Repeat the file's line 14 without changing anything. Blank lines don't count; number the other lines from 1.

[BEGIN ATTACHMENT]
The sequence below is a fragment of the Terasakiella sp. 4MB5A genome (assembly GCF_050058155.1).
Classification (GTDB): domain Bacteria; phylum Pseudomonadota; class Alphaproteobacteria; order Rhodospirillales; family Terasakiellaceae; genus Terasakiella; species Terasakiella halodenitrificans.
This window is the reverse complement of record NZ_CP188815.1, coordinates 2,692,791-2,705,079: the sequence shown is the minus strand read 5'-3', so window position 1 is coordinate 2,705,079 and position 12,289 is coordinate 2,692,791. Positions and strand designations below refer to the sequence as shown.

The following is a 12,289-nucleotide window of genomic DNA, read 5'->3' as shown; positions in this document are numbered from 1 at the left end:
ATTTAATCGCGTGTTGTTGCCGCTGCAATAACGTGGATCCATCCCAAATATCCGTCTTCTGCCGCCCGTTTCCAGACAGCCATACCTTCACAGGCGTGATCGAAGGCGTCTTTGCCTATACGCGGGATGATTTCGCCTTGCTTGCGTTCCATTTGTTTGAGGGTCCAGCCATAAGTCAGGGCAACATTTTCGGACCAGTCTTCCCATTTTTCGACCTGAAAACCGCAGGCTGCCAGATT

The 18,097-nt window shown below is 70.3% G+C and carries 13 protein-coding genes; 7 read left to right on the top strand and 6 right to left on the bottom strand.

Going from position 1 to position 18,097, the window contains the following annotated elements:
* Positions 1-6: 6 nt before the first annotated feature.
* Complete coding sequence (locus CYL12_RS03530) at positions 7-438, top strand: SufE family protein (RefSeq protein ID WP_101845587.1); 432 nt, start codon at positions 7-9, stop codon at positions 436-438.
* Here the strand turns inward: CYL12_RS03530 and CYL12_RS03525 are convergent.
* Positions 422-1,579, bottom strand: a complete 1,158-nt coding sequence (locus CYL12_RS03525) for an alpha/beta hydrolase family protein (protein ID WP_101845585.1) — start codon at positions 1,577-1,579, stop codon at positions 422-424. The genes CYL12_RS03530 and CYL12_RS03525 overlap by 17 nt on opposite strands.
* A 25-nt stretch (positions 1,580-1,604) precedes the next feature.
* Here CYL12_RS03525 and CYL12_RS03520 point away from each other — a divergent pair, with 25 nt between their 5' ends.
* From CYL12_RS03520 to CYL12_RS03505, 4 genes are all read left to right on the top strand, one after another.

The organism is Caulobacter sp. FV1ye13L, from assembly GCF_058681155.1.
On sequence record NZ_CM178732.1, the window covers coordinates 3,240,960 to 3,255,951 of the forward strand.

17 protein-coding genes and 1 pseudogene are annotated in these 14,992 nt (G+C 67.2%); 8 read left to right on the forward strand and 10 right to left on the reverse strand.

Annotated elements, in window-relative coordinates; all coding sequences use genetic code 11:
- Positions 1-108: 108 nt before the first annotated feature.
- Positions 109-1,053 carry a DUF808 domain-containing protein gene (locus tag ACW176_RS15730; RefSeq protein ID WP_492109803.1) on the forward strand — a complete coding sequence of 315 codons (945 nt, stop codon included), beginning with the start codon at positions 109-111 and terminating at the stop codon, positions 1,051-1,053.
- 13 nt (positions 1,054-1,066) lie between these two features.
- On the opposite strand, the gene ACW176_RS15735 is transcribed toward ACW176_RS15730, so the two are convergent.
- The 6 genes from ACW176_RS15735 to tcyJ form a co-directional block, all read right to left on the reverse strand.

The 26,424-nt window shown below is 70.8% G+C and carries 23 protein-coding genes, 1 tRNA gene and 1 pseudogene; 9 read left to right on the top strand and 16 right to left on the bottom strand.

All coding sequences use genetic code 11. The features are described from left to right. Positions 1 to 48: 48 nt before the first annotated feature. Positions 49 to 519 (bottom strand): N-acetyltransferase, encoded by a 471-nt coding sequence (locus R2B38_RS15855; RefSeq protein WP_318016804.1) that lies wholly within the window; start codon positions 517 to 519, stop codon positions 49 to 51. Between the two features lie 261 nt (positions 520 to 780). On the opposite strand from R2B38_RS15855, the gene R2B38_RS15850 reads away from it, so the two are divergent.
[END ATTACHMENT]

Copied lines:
* From CYL12_RS03520 to CYL12_RS03505, 4 genes are all read left to right on the top strand, one after another.